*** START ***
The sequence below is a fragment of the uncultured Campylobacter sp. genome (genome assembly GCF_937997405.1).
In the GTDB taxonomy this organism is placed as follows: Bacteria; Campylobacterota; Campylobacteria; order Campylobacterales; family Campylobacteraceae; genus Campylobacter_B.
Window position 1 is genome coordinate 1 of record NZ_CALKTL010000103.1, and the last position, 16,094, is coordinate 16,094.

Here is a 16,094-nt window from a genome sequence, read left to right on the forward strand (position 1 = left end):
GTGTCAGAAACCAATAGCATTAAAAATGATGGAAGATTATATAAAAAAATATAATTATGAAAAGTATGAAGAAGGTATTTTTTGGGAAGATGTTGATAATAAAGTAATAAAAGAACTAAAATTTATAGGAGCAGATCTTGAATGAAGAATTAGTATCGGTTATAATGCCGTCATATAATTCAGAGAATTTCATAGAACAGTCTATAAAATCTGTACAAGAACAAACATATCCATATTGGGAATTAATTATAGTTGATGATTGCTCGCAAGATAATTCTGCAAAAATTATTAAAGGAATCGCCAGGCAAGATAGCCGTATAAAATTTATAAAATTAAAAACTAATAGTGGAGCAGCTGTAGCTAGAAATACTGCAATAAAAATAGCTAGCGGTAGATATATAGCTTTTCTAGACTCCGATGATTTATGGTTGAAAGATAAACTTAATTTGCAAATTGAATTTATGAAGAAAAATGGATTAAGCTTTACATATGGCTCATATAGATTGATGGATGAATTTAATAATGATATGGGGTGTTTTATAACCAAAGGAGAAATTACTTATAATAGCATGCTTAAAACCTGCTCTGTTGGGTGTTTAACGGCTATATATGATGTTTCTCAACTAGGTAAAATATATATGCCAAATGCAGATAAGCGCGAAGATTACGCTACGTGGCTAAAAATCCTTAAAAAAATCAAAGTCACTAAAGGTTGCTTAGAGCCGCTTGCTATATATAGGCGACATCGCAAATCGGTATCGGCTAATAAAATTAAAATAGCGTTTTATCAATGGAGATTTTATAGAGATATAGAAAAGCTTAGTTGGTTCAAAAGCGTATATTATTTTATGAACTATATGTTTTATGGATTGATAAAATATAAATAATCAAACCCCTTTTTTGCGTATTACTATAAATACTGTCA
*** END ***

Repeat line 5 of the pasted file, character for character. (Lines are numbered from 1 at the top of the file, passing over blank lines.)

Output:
GTGTCAGAAACCAATAGCATTAAAAATGATGGAAGATTATATAAAAAAATATAATTATGAAAAGTATGAAGAAGGTATTTTTTGGGAAGATGTTGATAATAAAGTAATAAAAGAACTAAAATTTATAGGAGCAGATCTTGAATGAAGAATTAGTATCGGTTATAATGCCGTCATATAATTCAGAGAATTTCATAGAACAGTCTATAAAATCTGTACAAGAACAAACATATCCATATTGGGAATTAATTATAGTTGATGATTGCTCGCAAGATAATTCTGCAAAAATTATTAAAGGAATCGCCAGGCAAGATAGCCGTATAAAATTTATAAAATTAAAAACTAATAGTGGAGCAGCTGTAGCTAGAAATACTGCAATAAAAATAGCTAGCGGTAGATATATAGCTTTTCTAGACTCCGATGATTTATGGTTGAAAGATAAACTTAATTTGCAAATTGAATTTATGAAGAAAAATGGATTAAGCTTTACATATGGCTCATATAGATTGATGGATGAATTTAATAATGATATGGGGTGTTTTATAACCAAAGGAGAAATTACTTATAATAGCATGCTTAAAACCTGCTCTGTTGGGTGTTTAACGGCTATATATGATGTTTCTCAACTAGGTAAAATATATATGCCAAATGCAGATAAGCGCGAAGATTACGCTACGTGGCTAAAAATCCTTAAAAAAATCAAAGTCACTAAAGGTTGCTTAGAGCCGCTTGCTATATATAGGCGACATCGCAAATCGGTATCGGCTAATAAAATTAAAATAGCGTTTTATCAATGGAGATTTTATAGAGATATAGAAAAGCTTAGTTGGTTCAAAAGCGTATATTATTTTATGAACTATATGTTTTATGGATTGATAAAATATAAATAATCAAACCCCTTTTTTGCGTATTACTATAAATACTGTCA